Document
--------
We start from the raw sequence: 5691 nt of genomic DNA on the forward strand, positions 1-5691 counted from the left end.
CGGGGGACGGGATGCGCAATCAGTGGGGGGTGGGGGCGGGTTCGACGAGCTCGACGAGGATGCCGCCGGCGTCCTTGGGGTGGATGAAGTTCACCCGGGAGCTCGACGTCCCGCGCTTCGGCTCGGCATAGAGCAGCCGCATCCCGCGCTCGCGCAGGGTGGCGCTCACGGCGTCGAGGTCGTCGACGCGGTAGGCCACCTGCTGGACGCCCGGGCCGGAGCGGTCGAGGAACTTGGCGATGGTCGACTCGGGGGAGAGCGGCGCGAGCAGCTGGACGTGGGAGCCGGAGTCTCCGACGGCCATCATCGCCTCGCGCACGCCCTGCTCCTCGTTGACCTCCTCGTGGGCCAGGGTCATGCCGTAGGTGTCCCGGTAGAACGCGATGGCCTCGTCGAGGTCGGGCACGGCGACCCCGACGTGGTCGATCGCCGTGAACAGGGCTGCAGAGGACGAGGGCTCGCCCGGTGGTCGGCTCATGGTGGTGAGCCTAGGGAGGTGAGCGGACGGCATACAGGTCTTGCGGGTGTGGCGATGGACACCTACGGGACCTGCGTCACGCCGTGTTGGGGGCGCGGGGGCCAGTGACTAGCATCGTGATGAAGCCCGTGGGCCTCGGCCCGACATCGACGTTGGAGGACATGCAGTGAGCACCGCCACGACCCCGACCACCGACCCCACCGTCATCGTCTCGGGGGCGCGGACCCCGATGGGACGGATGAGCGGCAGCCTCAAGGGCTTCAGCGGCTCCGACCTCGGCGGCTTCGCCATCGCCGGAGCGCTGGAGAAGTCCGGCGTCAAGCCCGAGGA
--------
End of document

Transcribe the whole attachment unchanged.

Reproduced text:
We start from the raw sequence: 5691 nt of genomic DNA on the forward strand, positions 1-5691 counted from the left end.
CGGGGGACGGGATGCGCAATCAGTGGGGGGTGGGGGCGGGTTCGACGAGCTCGACGAGGATGCCGCCGGCGTCCTTGGGGTGGATGAAGTTCACCCGGGAGCTCGACGTCCCGCGCTTCGGCTCGGCATAGAGCAGCCGCATCCCGCGCTCGCGCAGGGTGGCGCTCACGGCGTCGAGGTCGTCGACGCGGTAGGCCACCTGCTGGACGCCCGGGCCGGAGCGGTCGAGGAACTTGGCGATGGTCGACTCGGGGGAGAGCGGCGCGAGCAGCTGGACGTGGGAGCCGGAGTCTCCGACGGCCATCATCGCCTCGCGCACGCCCTGCTCCTCGTTGACCTCCTCGTGGGCCAGGGTCATGCCGTAGGTGTCCCGGTAGAACGCGATGGCCTCGTCGAGGTCGGGCACGGCGACCCCGACGTGGTCGATCGCCGTGAACAGGGCTGCAGAGGACGAGGGCTCGCCCGGTGGTCGGCTCATGGTGGTGAGCCTAGGGAGGTGAGCGGACGGCATACAGGTCTTGCGGGTGTGGCGATGGACACCTACGGGACCTGCGTCACGCCGTGTTGGGGGCGCGGGGGCCAGTGACTAGCATCGTGATGAAGCCCGTGGGCCTCGGCCCGACATCGACGTTGGAGGACATGCAGTGAGCACCGCCACGACCCCGACCACCGACCCCACCGTCATCGTCTCGGGGGCGCGGACCCCGATGGGACGGATGAGCGGCAGCCTCAAGGGCTTCAGCGGCTCCGACCTCGGCGGCTTCGCCATCGCCGGAGCGCTGGAGAAGTCCGGCGTCAAGCCCGAGGA